Isabelle Lim starts her day at night. She sits down with her mother, methodically planning their every step and move for the morning ahead. This nightly rap is silent for the most part – the mother and daughter converse in sign language. "If there is a shoot, we have to organise the equipment needed. Otherwise, I would stay home or go settle down at a nearby cafe to work on photo culling and editing," Lim wrote to me.
The 24-year-old Singaporean is a fine arts graduate and photographer. For the past four years, she's been wielding her camera for events, visual documentaries, street photography and portraits. But she's not a run-of-the-mill photographer. Lim was diagnosed with a rare genetic condition called Nager syndrome at birth. Growing up, her condition affected her physical development, and also brought about bilateral profound deafness. "Hearing aids are not suitable for me," she continues. "Communication with hearing people is limited and can be challenging. Often, I can be misunderstood by others." Her mother acts as her voice to the world, translating sign language into words.
On her own, Lim communicates in pictures. She photographs things impossible for her to express in words – her thoughts in poignant images, her curiosity in urban landscape shots, and her adoration for her grandmother in an intimate photo essay.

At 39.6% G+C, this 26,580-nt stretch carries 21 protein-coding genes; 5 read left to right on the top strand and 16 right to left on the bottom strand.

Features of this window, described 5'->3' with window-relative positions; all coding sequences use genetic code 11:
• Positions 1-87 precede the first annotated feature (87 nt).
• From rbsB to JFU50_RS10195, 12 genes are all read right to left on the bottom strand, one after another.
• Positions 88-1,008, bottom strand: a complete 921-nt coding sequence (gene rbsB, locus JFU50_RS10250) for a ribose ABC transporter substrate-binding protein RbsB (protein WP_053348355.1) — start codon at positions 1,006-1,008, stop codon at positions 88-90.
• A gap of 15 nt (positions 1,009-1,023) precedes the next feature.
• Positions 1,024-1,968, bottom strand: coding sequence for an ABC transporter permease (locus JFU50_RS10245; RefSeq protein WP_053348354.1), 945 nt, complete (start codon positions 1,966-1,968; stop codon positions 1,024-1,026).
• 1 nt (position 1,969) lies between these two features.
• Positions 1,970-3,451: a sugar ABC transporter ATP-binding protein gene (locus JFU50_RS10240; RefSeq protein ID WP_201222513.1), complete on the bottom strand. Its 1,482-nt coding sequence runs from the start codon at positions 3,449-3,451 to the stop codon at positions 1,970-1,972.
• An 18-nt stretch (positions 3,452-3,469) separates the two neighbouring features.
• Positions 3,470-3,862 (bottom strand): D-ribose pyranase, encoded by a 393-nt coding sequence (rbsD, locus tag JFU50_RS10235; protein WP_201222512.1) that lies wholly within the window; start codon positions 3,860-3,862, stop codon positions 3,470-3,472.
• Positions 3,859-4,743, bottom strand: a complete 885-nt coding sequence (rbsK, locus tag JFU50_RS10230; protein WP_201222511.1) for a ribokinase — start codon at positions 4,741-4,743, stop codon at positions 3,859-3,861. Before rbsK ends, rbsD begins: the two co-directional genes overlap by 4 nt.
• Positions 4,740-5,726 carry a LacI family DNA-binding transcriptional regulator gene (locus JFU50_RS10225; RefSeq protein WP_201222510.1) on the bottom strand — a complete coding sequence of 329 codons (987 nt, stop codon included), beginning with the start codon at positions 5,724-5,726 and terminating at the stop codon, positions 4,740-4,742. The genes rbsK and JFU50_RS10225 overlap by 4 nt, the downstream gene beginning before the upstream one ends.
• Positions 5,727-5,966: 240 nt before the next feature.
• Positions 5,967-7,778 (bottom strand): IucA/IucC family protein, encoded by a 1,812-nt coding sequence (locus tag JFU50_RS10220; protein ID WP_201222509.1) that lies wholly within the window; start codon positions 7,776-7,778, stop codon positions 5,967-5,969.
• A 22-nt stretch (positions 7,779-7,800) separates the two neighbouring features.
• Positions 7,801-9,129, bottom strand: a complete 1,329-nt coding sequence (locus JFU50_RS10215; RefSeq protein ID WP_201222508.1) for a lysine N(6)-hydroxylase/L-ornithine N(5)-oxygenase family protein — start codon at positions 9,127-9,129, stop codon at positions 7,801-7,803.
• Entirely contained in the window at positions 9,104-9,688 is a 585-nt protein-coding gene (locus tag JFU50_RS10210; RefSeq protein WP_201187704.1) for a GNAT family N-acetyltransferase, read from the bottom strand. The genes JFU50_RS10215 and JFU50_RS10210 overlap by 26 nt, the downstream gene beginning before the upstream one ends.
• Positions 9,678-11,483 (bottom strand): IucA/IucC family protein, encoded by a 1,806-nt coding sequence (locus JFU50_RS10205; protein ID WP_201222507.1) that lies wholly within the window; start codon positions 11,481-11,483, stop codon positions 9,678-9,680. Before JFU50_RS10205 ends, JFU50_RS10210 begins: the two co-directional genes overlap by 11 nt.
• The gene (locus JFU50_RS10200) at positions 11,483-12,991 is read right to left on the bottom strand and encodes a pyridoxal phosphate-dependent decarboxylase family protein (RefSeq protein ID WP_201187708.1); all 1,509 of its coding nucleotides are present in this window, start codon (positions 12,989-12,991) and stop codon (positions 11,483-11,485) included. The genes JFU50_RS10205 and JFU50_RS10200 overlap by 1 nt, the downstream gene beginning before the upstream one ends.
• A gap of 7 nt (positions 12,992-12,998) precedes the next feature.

Her relationship with photography started early. She, perhaps, even thinks in images. It stems from her unconventional childhood education. "My parents exposed me to art at a very young age because it was visual learning." Early in primary school, she found herself fiddling with a digital camera. Later in her teenage years, she came to realise that photography was natural to her and pursued a life in that. In that sense, the camera was like a mouthpiece for Lim.
Yet, studying art and photography in a mainstream college was a demanding affair. "I needed the support of resource teachers, sign language interpreters, note-takers."
Isabelle Lim (right) pictured at work, photographing a group of elderly.
"I learn by sight," she adds. It makes sense that she's a photographer. Yet, emotions and thoughts are crucial ingredients in the making of images. "You know, conversations can make people laugh, cry, or [feel] surprised... but I can't hear their conversations." It's difficult for her to grasp these important yet intangible things.
For that, Lim has to be "very observant and focus on visual or facial clues" and "wait patiently for the right moment."
The 24-year-old photographer, Isabelle Lim.
It sounds difficult but to her, this process is cinematic. It "is like watching a silent movie". The film reel runs on and on, but Lim takes specific photographs of scenes that articulates her thoughts and observations. Lim doesn't seem to see herself separate from other photographers. She talks about them as if they were on level playing fields. She probably has a sharper sense of sight but in no way does she boast about it. "I turned my deafness to my advantage."
View Isabelle Lim's photography from 23 to 30 November 2017, at Here/Now, SPRMRKT Daily.
Subscribe to our newsletter